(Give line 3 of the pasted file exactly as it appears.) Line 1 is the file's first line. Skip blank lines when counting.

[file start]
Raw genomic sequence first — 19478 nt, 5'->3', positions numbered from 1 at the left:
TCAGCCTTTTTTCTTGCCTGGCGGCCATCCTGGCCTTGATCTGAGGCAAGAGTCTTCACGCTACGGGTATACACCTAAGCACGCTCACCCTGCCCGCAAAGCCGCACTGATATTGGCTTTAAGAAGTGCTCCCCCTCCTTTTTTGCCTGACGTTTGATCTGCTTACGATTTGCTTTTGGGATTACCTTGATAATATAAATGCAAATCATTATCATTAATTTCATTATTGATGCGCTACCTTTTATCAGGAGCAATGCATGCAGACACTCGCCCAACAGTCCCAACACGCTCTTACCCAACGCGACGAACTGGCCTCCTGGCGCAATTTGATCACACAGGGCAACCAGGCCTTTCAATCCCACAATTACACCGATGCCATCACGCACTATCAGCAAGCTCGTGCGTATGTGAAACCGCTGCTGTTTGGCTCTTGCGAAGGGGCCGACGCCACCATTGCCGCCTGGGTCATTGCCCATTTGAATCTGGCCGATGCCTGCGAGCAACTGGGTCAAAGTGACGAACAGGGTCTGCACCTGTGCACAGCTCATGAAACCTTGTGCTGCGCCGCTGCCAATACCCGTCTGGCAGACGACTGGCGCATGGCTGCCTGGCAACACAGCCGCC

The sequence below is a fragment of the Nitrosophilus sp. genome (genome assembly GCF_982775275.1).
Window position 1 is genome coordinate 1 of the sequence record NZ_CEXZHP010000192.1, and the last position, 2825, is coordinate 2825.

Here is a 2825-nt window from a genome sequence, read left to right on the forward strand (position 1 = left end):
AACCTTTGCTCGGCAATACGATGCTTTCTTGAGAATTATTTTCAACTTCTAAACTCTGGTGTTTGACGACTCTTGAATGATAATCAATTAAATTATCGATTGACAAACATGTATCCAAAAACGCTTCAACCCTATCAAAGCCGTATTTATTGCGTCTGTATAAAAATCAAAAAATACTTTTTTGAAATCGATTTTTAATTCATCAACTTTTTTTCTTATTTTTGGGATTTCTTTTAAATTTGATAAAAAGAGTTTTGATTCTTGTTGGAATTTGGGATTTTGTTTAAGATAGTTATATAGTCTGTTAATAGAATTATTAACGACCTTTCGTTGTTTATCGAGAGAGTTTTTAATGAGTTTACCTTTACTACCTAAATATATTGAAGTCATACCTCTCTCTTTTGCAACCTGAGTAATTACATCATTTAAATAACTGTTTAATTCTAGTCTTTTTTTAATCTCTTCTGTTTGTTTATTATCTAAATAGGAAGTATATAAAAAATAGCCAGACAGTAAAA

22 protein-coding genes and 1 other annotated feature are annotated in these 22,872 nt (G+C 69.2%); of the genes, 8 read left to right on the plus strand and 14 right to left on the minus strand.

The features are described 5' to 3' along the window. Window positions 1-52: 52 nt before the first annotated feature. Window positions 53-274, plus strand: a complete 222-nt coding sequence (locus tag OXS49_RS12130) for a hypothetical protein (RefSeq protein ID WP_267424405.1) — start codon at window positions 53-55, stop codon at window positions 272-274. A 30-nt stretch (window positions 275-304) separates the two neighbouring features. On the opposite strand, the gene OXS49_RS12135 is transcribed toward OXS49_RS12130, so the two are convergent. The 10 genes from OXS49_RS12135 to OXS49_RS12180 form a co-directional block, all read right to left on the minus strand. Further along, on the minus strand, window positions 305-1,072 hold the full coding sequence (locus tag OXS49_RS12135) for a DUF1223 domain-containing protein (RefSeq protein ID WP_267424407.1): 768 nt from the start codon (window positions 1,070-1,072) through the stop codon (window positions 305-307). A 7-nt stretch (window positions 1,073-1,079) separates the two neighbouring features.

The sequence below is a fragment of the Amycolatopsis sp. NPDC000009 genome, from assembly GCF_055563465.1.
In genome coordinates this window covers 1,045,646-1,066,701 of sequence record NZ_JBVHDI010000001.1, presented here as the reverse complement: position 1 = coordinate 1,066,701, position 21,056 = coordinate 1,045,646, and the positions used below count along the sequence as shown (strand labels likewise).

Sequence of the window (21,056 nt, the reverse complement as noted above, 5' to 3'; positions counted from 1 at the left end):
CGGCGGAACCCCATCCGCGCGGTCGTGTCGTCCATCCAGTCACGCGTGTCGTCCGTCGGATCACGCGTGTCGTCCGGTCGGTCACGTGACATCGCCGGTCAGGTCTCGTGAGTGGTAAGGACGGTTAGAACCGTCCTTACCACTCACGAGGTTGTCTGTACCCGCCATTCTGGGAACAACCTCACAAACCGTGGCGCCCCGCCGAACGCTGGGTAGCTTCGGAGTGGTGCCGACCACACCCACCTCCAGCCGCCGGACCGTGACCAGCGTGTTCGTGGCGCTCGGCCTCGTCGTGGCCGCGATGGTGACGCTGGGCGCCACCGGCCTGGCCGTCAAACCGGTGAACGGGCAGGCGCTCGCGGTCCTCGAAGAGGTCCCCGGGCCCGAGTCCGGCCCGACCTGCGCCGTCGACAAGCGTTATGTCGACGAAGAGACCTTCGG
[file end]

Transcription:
The sequence below is a fragment of the Nitrosophilus sp. genome (genome assembly GCF_982775275.1).